It’s also unclear, at best, whether the Palestinians have any kind of plan for what happens after the United Nations vote. There certainly is no indication that they have a plan. Indeed, it seems that the entire UN move was initially intended to wring some kind of concession from Israel and the US. When that was not forthcoming, the PA simply had to see it through.
Opposition to the Palestinians’ United Nations initiative is going to have long-lasting repercussions. The Palestinians’ apparent decision not to go to the Security Council is likely motivated in large part by a desire to avoid alienating the United States more than necessary by forcing it to veto a UNSC resolution. But US opposition has been clear for a long time, and it’s well-known that the Americans are working to dissuade European countries from voting in favor as well. That won’t be forgotten.
Within the US, opposition to the UN initiative is also sending some ripples around. J Street, the so-called “pro-Israel, pro-peace” lobbying group came out in support of the Obama Administration’s position on the Palestinian initiative, while also opposing any “punishment” for the PA, like cutting aid, in response.
Any position J Street would have taken would have been unpopular with some segment of its membership. It was a tough call for them, but they made the wrong one in this case. By supporting the US position, J Street showed it was following the Obama Administration’s lead, not trying to lead it in a better direction. Its calculus was political and strategic. It wasn’t about doing the right thing.
It’s not hard to discern J Street’s thinking. The organization knows that its opposition to the US position will not change it. Yet, this decision will push J Street further away from the political center of the Jewish community, which remains widely, though not entirely, opposed to the Palestinian initiative.
J Street also know that Obama sees this as an important way to win back voters and donors he thinks he has lost over Israel. J Street’s opposition would not win it many friends in the White House. But J Street also has its entire identity invested in shifting the US role toward a more constructive one. It recognizes that any move toward internationalizing the mediation of this conflict makes the liberal Jewish organization less relevant.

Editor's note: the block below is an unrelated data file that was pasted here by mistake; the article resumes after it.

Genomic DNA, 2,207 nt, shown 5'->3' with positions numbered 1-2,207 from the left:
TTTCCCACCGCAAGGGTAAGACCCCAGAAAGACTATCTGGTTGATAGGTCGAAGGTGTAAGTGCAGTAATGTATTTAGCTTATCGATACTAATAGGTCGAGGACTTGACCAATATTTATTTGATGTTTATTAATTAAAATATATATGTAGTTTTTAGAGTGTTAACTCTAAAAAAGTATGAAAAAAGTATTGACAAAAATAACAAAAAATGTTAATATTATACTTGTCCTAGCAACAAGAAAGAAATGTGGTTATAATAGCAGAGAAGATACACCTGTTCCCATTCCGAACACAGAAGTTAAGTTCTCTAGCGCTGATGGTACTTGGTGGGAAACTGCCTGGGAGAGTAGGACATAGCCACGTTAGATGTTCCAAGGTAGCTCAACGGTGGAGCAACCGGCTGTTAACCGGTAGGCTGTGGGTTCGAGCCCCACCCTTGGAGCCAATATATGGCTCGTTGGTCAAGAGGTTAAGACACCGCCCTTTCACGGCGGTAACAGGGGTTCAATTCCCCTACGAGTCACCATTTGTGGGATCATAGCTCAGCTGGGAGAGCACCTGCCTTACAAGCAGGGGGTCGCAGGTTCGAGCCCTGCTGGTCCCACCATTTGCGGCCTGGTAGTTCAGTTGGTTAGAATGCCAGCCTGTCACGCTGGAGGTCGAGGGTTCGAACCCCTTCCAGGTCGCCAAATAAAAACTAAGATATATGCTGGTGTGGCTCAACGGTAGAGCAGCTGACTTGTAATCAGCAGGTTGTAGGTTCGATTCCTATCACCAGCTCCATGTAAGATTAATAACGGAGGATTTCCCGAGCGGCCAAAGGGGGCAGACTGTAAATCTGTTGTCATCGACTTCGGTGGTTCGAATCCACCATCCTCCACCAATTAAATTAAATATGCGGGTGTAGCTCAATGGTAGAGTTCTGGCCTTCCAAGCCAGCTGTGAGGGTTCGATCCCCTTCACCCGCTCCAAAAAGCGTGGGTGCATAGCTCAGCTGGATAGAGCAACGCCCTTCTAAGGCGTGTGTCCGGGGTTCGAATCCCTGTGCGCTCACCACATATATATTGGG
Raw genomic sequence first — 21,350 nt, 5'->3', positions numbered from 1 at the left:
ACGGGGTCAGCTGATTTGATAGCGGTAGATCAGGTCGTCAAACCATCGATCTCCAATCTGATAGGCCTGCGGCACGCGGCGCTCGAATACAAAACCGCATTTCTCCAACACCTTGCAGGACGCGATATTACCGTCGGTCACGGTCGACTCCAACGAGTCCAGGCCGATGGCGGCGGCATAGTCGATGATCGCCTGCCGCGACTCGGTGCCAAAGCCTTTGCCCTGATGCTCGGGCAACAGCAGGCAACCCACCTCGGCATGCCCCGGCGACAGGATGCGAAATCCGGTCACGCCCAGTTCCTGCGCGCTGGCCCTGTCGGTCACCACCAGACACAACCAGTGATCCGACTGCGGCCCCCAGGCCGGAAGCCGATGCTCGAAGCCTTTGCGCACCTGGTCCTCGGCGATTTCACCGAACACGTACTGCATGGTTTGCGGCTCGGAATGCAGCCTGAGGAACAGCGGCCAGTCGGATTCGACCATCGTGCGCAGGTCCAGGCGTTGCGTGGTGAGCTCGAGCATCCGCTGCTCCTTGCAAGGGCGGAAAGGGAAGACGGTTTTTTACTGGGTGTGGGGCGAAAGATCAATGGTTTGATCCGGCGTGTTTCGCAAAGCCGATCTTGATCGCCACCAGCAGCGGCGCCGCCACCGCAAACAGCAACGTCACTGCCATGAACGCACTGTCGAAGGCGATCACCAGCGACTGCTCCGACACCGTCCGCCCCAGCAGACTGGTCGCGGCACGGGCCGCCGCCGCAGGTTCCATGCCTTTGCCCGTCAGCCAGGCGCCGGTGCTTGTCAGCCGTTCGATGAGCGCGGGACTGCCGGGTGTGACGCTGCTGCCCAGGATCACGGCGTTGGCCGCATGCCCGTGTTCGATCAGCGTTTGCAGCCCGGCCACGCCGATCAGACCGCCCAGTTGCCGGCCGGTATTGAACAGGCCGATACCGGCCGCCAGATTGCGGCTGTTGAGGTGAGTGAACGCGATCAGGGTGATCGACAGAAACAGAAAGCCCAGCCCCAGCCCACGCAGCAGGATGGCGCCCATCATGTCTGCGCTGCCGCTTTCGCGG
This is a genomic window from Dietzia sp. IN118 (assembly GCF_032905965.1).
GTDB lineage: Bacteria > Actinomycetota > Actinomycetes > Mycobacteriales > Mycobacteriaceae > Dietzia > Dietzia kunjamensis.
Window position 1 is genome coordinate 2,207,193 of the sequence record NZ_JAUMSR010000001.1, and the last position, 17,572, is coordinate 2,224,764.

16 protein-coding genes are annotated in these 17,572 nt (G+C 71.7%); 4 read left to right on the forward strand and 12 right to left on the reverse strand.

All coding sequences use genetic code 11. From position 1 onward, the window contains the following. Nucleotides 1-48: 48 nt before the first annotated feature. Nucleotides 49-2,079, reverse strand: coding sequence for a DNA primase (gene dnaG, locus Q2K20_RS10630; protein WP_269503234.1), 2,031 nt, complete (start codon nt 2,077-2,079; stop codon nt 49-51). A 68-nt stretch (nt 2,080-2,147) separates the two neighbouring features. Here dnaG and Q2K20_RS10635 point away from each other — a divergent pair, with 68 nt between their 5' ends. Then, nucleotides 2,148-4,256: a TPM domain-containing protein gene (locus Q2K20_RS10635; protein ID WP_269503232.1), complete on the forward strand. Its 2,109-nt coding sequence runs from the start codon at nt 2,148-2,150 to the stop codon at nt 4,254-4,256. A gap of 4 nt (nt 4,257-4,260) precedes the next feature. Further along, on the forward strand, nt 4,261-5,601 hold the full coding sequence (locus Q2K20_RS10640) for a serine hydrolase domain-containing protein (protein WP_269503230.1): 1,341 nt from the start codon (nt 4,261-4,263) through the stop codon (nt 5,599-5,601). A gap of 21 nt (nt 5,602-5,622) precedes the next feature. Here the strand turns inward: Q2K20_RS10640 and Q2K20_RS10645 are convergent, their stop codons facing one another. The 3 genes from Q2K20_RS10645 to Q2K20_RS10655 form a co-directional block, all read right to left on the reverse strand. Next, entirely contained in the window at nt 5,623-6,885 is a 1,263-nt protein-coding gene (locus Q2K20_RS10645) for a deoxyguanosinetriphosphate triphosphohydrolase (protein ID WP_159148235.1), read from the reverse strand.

Tellingly, J Street has sacrificed the ethical argument, such as was advanced by Americans for Peace Now, who said that they “…will judge any resolutions on their merits. We believe that only negotiations can resolve the Israeli-Palestinian conflict. At the same time, we recognize the Palestinians’ right to seek recognition at the UN. We believe their decision to do so reflects not a rejection of negotiations, but the loss of credibility of those negotiations, as well as the realization that the situation is nearing the point at which settlement in the West Bank and East Jerusalem will make the two-state solution unworkable. Moreover, we recognize that there are important positive elements in this UN effort, including the fact that it reflects a continued commitment to achieving progress through non-violent means, and the fact that it is predicated on acceptance of the two-state solution, seeking recognition of a state inside the 1967 lines, and in no way challenging Israel’s right to exist inside the Green Line.”
That’s a reflection of a sober analysis, and an ethical direction, which helps underline the valuable role that older peace organizations like APN continue to play in highlighting the failings of America’s Mideast policies. Its reasonableness also stands in stark contrast to the fearful responses of the US and Israeli governments towards the Palestinians, and how little they can be relied on to reinvigorate the peace process.
Photograph by Joel Schalit